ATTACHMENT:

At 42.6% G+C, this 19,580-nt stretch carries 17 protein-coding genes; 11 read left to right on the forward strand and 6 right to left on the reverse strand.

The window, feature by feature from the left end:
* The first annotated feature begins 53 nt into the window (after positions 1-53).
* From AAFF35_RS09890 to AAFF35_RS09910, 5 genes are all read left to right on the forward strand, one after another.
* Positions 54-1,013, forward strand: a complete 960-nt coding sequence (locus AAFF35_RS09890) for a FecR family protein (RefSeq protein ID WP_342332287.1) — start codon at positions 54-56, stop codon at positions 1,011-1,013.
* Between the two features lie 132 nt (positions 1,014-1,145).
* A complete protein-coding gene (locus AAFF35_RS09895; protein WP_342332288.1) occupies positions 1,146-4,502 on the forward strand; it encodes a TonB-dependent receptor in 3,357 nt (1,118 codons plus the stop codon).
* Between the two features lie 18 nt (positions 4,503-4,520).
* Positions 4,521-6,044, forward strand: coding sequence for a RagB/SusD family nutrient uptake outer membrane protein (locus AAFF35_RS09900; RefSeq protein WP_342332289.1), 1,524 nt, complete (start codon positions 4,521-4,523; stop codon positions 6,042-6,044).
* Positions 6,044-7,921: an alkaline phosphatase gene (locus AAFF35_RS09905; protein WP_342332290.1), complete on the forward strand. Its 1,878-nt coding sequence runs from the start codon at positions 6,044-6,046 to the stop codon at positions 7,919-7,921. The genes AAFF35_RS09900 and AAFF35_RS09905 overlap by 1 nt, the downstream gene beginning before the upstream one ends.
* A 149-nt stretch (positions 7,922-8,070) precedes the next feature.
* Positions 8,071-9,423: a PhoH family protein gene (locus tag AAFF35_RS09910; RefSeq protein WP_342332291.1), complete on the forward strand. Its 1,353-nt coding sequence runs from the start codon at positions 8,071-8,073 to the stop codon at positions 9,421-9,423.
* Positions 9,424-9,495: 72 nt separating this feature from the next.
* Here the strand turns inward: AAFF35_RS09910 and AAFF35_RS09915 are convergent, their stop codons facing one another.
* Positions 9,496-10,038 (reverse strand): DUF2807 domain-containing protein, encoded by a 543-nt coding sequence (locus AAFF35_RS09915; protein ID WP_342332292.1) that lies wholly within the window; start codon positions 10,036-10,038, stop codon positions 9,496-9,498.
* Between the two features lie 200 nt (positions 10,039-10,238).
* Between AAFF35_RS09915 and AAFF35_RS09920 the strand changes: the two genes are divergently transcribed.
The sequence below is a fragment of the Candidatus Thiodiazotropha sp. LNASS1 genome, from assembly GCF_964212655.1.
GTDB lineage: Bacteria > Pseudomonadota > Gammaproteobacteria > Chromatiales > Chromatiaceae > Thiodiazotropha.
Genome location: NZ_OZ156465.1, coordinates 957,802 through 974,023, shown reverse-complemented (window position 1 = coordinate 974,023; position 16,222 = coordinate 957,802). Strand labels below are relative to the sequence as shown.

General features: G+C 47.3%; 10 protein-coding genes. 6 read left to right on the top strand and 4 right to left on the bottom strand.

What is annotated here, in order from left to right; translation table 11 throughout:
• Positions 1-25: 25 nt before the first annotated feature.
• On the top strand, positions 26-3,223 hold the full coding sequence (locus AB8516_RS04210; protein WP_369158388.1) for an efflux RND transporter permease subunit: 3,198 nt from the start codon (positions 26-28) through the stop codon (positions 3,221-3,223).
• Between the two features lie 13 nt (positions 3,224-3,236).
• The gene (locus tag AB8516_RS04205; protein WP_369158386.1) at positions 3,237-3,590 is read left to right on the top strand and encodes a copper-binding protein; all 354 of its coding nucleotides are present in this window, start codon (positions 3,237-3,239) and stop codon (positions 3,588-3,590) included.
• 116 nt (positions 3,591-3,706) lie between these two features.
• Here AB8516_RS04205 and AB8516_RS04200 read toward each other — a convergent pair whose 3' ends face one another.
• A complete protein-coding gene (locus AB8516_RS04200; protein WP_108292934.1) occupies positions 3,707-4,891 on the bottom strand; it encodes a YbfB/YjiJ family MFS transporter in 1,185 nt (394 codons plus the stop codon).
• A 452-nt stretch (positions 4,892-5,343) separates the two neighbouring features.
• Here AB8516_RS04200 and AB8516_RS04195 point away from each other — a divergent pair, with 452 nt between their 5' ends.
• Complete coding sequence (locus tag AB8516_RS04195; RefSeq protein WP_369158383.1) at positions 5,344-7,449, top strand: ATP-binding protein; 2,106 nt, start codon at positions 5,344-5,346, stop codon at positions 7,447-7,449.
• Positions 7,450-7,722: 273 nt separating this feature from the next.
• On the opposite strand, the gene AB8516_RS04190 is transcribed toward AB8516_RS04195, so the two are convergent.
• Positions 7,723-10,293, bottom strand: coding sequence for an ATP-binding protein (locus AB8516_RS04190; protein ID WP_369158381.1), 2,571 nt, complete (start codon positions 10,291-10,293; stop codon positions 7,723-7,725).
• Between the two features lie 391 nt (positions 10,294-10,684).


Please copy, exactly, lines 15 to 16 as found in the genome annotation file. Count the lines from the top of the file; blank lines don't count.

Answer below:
* Positions 9,496-10,038 (reverse strand): DUF2807 domain-containing protein, encoded by a 543-nt coding sequence (locus AAFF35_RS09915; protein ID WP_342332292.1) that lies wholly within the window; start codon positions 10,036-10,038, stop codon positions 9,496-9,498.
* Between the two features lie 200 nt (positions 10,039-10,238).